Welcome to Heads Up, a blogging experiment that aims to:
- connect the people, parts, and principles of Durham Academy;
- share ideas about learning and human development;
- spotlight a few of the many wondrous things I get to see every day at Durham Academy.
Thanks for reading the posts below — and sending news, links and ideas worth sharing.
Michael Ulku-Steiner, Head of School
Two Cavs taking action
Our parents and alumni routinely inspire me. Today’s examples relate to Ebola – a threat that may be met with fear and blame, or rather with knowledge and action.
Here are two DA community members choosing the latter.
Last week Lower School parent George Ofori-Amanfo launched a campaign to raise money to support the international effort to fight the Ebola epidemic. Ebola1ForLife is a call on Africans all over the world, friends of Africa, and everyone with link to Africa (by birth, marriage, family, friendships, travel, business, etc.) to donate one dollar or more as often as desired to support ongoing international effort to stop the spread of the disease.
Dr. Ofori-Amanfo, a pediatric cardiac intensive care physician who directs the Peri-Op Cardiac Services and PCICU Patient Safety program at Duke Children’s hospital writes, “As an American with African ties I am deeply concerned by the implications of the disease and the impact on our communities here in the US. I am also particularly impressed with the international endeavor to bring the epidemic to a halt and this campaign offers a contribution to this global effort.”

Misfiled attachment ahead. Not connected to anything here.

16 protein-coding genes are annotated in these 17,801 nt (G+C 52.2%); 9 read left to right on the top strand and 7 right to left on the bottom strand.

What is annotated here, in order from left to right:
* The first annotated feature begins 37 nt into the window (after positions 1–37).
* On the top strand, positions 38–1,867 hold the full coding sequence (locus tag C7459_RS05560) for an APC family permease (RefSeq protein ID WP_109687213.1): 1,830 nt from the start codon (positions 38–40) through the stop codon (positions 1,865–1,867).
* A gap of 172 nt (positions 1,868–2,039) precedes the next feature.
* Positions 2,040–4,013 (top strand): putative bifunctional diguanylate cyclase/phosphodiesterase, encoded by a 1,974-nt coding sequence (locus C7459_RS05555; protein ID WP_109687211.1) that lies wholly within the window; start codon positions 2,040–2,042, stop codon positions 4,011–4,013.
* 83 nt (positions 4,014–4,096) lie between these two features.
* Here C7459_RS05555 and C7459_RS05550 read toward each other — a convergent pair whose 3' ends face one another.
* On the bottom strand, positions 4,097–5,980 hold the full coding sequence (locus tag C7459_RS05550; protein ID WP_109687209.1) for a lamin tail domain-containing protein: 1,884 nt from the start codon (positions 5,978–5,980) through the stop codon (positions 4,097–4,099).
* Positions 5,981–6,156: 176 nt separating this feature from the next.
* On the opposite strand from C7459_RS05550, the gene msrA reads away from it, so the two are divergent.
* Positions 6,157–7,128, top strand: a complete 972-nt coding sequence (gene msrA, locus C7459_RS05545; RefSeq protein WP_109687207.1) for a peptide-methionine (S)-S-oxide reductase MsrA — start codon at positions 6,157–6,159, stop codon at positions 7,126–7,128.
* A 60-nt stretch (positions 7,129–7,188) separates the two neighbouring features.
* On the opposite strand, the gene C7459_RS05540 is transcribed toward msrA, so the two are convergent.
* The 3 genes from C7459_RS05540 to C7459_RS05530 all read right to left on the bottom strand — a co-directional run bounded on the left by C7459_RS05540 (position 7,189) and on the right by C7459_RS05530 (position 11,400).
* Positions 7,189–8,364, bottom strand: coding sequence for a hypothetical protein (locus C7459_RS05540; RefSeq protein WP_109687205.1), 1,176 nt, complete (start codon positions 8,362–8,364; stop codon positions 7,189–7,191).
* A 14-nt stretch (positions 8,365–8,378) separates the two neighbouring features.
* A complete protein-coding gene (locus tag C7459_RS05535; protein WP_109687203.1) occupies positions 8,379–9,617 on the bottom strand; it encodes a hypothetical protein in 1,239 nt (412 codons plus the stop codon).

Yesterday we confirmed an Upper School assembly date for DA alumnus Dr. William Fischer, Associate Program Director for research in UNC's Department of Medicine's Division of Pulmonary Diseases and Critical Care.
I still think of Dr. Fischer as 17 year-old “Billy.” I wrote about his work in Guinea this summer on my blog. Since then his work has been chronicled on media outlets from CNN to the New England Journal of Medicine (click here to see his co-authored paper: “Doing Today’s Work Superbly Well: Treating Ebola with Current Tools.”
Or see Dr. Fischer in a recent interview on WRAL: “Focus on solutions, not blame for Ebola”
Dr. Ofori-Amanfo and Dr. Fischer remind me of T.H. Huxley's idea about the purpose of education:
“The great end of life is not knowledge but action.”
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